Nowadays, it’s obligatory for each Olympics to claim to be “the greenest Games to date”. The London 2012 sustainability plan assures us that “sustainability underpins the entire London 2012 programme” and vows to be “the first sustainable Olympic and Paralympic Games”. But numerous corporate sponsors of London 2012 bring the collision of greens into sharp focus. Here are two that deserve our special scrutiny.
Dow Chemical is a “worldwide Olympic partner” for the 2012 Games, enjoying one of the elite £63m sponsorship deals with the IOC. The firm has also agreed to provide a £7m decorative wrap for the Olympic stadium. In 1999, Dow Chemical merged with Union Carbide, the notorious US firm responsible for the 1984 gas disaster in Bhopal, India. Dow’s involvement has roused ire in numerous circles. The Indian Olympic Association has insisted London dump the Dow deal. Indian government officials have considered boycotting the opening and closing ceremonies. Indian paralympians have suggested boycotting the Games. The kerfuffle led to the resignation of Meredith Alexander from the Commission for a Sustainable London 2012, a toothless regulatory board set up to assess London’s sustainability efforts. Even former London mayor and big-time Olympics booster Ken Livingstone claimed the Dow debacle could create a “crisis of legitimacy for the Games”.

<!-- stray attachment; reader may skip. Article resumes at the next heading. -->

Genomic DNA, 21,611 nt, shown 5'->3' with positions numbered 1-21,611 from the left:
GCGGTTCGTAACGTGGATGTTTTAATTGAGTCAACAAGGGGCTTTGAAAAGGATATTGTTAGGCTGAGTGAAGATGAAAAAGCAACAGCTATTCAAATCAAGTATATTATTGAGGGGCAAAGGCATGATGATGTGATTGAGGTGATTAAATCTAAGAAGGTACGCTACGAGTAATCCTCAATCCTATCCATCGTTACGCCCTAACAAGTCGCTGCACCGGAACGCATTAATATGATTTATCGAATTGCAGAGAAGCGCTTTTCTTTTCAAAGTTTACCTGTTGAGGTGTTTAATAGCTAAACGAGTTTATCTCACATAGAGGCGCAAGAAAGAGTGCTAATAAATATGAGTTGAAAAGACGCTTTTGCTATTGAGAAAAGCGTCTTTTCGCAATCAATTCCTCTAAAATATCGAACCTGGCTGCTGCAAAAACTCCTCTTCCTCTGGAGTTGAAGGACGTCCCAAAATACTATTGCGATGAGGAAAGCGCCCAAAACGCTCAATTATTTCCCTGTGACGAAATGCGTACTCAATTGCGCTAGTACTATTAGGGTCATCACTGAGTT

BP is a “sustainability partner” for the London Olympics. To be sure, Locog, the London Olympic Games organising committee, sealed the partnership deal before the Deepwater Horizon debacle in the Gulf of Mexico, the underwater oil geyser that haemorrhaged some 750m litres of oil and killed 11 workers. But BP had already established a dodgy environmental track record. In March 2005 – before signing on to sponsor the London Games – a BP oil refinery in Texas City, Texas, exploded, killing 15, injuring more than 170, and sending a cascade of toxic chemicals into the environment. Plus, despite its rebranding makeover, BP peddles oil that contributes to climate disruption. Derrick Evans, a Gulfport, Mississippi, resident and community organiser with the Gulf Coast Fund, told me having BP as a “sustainability partner” was “a joke”. He said: “It’s like it was scripted by a brilliant satirist. It’s springtime for BP in unsustainability planet.”
These firms – and others – besmirch London’s green cred. But Olympics organisers still have time to make amends. Indigenous Environmental Network organiser Clayton Thomas-Muller, member of the Mathais Colomb Cree Nation, reasoned that the IOC confiscates medals from athletes who are caught doping, so surely it could terminate these sponsorships should it wish to do so. If the IOC and Locog want their sponsorship programmes to have an ethical spine, they need to demonstrate some ethics of their own and show egregious greenwashers the door. It’s not too late.
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• Betting-related corruption a major threat to Games, says IOC
• Met will have unit dedicated to tackling illegal gambling